MADRID - Spain's ruling Socialists suffered a crushing defeat to conservatives in local and regional elections Sunday, yielding power even in traditional strongholds against a backdrop of staggering unemployment.
Prime Minister Jose Luis Rodriguez Zapatero said the result was due to punishment of his government for the state of the economy; the jobless rate is a eurozone high of 21.3 percent.
Spanish media said the performance was the worst on record by the Socialists in local elections; the conservative Popular Party won about two million votes.
The election came against a backdrop of widespread discontent. Protest camps of mainly young people sprang up in cities around the country a week ago and stayed put, swelling to tens of thousands of demonstrators in the evenings.
CARTAGENA, Colombia - Ousted Honduran leader Manuel Zelaya signed an accord with his successor Sunday that will permit Zelaya's return to his homeland and the country's reentry into the Organization of American States.
Shaking hands with smiles, Zelaya and current President Porfirio Lobo sat down in this Caribbean port to sign an agreement that was worked out by Presidents Hugo Chavez of Venezuela and Juan Manuel Santos of Colombia.
The goal is to end the political crisis caused by the June 2009 coup that sent Zelaya into exile and caused the OAS to suspend Honduras as a member.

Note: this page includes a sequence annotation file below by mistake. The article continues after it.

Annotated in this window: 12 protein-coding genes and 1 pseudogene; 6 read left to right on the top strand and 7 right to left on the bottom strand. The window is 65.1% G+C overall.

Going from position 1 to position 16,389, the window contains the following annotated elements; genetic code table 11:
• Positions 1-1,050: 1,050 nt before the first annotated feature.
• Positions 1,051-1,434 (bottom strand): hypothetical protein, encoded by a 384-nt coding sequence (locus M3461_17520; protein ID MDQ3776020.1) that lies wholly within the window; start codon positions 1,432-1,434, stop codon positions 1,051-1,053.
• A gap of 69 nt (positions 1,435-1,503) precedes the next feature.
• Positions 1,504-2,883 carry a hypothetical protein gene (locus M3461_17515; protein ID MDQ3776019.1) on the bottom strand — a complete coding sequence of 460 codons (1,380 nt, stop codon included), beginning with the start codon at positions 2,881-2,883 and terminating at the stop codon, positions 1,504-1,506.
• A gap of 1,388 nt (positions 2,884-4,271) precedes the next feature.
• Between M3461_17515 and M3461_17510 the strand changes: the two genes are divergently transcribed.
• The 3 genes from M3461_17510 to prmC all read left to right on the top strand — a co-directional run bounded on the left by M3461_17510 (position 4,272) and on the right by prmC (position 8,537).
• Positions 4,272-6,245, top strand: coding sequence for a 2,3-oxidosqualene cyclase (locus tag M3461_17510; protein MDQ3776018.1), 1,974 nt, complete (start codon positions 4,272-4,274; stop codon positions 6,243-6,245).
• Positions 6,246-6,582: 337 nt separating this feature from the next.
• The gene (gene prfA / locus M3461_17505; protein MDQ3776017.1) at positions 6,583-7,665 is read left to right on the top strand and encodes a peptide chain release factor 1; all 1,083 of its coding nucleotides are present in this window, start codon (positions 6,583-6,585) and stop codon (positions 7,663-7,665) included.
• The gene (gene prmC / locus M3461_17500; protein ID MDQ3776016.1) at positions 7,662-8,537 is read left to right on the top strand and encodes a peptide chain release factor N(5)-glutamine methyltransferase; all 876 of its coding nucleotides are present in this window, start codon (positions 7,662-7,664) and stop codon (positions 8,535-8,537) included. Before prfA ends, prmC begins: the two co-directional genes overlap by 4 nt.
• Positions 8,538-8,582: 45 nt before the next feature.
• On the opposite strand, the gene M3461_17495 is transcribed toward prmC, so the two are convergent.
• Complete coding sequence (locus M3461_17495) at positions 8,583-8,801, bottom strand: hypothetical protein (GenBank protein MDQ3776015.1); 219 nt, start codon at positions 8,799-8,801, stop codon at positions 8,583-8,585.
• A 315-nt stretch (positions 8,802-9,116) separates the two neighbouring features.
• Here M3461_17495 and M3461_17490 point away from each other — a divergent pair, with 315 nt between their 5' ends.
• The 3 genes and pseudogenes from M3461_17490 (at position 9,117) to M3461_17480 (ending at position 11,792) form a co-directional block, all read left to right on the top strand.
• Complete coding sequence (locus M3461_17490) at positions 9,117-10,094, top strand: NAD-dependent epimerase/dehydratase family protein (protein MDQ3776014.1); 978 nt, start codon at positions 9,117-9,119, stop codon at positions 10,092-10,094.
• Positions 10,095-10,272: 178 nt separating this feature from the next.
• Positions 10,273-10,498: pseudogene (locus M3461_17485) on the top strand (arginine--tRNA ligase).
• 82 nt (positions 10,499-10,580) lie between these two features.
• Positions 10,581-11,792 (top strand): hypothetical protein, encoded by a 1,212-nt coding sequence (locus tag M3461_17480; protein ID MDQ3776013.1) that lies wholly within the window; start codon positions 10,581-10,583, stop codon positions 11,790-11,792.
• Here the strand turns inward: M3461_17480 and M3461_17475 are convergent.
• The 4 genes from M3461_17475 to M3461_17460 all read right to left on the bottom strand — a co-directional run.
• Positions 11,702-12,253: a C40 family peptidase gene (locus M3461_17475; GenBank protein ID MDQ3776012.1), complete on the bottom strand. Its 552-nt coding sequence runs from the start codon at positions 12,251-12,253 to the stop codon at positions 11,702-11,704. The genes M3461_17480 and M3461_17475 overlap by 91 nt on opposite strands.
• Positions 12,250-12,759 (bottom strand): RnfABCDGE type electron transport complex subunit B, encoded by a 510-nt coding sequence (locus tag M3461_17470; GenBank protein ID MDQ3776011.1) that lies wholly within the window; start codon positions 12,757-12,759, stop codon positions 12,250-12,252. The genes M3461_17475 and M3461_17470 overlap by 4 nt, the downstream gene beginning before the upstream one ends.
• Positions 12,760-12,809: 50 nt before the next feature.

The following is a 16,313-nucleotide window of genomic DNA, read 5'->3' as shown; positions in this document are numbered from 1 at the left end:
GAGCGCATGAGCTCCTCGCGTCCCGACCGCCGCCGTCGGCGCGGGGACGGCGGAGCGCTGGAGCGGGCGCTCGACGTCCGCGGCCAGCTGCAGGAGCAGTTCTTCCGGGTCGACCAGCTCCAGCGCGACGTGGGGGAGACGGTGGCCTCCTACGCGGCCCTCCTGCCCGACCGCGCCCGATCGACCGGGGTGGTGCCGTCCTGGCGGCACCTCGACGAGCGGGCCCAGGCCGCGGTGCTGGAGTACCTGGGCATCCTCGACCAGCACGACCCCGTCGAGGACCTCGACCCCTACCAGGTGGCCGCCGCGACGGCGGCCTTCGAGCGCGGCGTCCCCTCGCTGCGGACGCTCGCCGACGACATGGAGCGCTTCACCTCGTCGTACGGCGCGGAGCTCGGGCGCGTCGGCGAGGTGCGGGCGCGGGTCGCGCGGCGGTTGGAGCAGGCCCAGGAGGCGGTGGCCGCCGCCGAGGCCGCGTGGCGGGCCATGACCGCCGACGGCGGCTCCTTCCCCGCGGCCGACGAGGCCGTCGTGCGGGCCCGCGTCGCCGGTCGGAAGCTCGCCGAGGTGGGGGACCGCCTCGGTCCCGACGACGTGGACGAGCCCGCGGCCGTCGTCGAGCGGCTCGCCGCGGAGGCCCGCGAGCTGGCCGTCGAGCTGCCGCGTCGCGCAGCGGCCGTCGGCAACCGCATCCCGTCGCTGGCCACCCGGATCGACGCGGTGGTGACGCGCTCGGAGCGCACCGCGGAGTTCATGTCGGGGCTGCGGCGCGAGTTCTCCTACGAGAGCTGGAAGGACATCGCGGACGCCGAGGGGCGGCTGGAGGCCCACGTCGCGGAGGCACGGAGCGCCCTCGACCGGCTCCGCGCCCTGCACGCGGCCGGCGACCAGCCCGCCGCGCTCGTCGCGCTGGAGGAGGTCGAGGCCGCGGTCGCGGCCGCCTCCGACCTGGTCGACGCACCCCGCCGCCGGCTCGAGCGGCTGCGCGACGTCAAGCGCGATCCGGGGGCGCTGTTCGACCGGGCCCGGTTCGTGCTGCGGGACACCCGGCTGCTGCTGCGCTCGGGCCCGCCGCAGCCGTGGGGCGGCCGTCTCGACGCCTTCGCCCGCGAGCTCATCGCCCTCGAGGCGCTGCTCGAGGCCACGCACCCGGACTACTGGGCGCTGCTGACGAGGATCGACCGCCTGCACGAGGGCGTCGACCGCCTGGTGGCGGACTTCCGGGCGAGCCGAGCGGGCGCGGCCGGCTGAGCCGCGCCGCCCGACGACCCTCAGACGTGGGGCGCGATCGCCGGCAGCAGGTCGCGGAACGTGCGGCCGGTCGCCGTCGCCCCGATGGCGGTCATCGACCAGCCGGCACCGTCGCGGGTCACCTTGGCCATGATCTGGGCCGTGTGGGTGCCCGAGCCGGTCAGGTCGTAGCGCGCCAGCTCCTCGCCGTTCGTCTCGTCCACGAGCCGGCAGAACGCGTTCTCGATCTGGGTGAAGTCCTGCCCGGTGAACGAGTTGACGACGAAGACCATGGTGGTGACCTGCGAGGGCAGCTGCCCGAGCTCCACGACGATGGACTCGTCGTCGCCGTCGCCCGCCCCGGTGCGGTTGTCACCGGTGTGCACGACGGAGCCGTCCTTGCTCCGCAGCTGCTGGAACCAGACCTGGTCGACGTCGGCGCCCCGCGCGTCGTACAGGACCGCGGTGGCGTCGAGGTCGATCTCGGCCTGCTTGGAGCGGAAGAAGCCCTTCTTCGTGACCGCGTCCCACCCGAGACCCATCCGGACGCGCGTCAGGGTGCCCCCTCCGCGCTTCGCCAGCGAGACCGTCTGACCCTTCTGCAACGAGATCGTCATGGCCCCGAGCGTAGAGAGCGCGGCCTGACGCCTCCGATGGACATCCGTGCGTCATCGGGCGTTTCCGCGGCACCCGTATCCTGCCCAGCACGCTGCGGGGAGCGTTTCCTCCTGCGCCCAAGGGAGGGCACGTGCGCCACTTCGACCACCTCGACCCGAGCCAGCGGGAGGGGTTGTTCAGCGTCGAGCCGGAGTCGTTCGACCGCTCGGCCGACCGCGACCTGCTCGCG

Lobo called the signing "a very important day for Honduras" and urged his countrymen to recognize that it will be good for the country for Zelaya to return home. - AP
SAN'A, Yemen - Armed with guns, knives, and swords, supporters of Yemen's leader trapped U.S., European, and Arab ambassadors at a diplomatic mission in new turmoil that swept across the capital Sunday as the president refused to sign an agreement calling for him to step down in 30 days.
Security forces broke up the crowd after several hours of letting them besiege the embassy. But President Ali Abdullah Saleh's balking at the U.S.-backed deal threatened to wreck hopes for a peaceful resolution to the chaos that has consumed Yemen, where hundreds of thousands have protested for three months, defying a bloody crackdown, to demand his ouster.
If the mediation collapses, many fear further deterioration of the political situation, including an escalation of armed conflict between Saleh's loyalists and military units that have joined the opposition. Salah said he would not do so unless opposition leaders come to the palace and sign it in public, not "behind closed doors." - AP